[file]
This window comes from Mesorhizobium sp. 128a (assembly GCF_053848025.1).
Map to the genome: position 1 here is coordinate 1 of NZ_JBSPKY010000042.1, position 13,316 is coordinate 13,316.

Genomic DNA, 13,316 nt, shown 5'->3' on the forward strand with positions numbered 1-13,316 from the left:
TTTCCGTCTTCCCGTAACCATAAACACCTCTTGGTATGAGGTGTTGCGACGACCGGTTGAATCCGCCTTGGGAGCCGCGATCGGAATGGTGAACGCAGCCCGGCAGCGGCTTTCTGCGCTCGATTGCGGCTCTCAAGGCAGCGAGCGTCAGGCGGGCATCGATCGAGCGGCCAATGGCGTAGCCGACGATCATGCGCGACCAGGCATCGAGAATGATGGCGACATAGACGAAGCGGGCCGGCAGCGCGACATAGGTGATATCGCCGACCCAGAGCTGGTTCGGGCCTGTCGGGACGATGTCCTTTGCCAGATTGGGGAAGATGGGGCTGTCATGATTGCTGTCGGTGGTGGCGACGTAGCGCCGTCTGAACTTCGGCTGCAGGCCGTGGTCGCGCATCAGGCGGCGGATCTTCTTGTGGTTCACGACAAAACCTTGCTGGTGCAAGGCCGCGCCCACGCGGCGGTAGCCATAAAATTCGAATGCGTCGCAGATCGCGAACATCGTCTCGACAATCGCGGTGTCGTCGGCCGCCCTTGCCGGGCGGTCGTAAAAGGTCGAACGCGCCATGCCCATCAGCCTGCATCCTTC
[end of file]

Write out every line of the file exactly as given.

This window comes from Mesorhizobium sp. 128a (assembly GCF_053848025.1).
Map to the genome: position 1 here is coordinate 1 of NZ_JBSPKY010000042.1, position 13,316 is coordinate 13,316.

Genomic DNA, 13,316 nt, shown 5'->3' on the forward strand with positions numbered 1-13,316 from the left:
TTTCCGTCTTCCCGTAACCATAAACACCTCTTGGTATGAGGTGTTGCGACGACCGGTTGAATCCGCCTTGGGAGCCGCGATCGGAATGGTGAACGCAGCCCGGCAGCGGCTTTCTGCGCTCGATTGCGGCTCTCAAGGCAGCGAGCGTCAGGCGGGCATCGATCGAGCGGCCAATGGCGTAGCCGACGATCATGCGCGACCAGGCATCGAGAATGATGGCGACATAGACGAAGCGGGCCGGCAGCGCGACATAGGTGATATCGCCGACCCAGAGCTGGTTCGGGCCTGTCGGGACGATGTCCTTTGCCAGATTGGGGAAGATGGGGCTGTCATGATTGCTGTCGGTGGTGGCGACGTAGCGCCGTCTGAACTTCGGCTGCAGGCCGTGGTCGCGCATCAGGCGGCGGATCTTCTTGTGGTTCACGACAAAACCTTGCTGGTGCAAGGCCGCGCCCACGCGGCGGTAGCCATAAAATTCGAATGCGTCGCAGATCGCGAACATCGTCTCGACAATCGCGGTGTCGTCGGCCGCCCTTGCCGGGCGGTCGTAAAAGGTCGAACGCGCCATGCCCATCAGCCTGCATCCTTC